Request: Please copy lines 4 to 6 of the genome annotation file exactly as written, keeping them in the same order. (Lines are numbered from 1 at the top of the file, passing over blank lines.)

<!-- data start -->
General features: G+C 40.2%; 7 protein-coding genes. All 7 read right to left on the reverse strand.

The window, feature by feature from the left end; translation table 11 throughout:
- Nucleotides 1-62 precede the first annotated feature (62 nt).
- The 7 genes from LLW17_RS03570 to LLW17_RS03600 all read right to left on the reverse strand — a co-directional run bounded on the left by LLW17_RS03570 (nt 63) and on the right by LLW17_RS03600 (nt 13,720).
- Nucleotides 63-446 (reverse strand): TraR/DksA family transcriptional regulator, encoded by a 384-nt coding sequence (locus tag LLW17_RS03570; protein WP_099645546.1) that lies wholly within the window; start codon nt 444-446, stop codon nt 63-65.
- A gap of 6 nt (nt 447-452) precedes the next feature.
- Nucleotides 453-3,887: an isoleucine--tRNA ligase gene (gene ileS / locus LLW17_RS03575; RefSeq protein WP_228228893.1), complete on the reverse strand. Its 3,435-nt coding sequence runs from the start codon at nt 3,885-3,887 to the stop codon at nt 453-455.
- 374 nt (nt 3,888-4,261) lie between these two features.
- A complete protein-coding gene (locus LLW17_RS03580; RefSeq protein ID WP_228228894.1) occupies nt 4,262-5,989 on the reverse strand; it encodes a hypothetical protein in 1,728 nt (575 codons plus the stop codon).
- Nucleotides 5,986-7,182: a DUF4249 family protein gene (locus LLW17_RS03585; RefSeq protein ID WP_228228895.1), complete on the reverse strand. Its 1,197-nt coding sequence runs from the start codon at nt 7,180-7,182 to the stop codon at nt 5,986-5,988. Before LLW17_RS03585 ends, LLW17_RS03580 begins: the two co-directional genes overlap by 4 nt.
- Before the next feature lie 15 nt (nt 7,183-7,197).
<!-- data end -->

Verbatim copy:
- The 7 genes from LLW17_RS03570 to LLW17_RS03600 all read right to left on the reverse strand — a co-directional run bounded on the left by LLW17_RS03570 (nt 63) and on the right by LLW17_RS03600 (nt 13,720).
- Nucleotides 63-446 (reverse strand): TraR/DksA family transcriptional regulator, encoded by a 384-nt coding sequence (locus tag LLW17_RS03570; protein WP_099645546.1) that lies wholly within the window; start codon nt 444-446, stop codon nt 63-65.
- A gap of 6 nt (nt 447-452) precedes the next feature.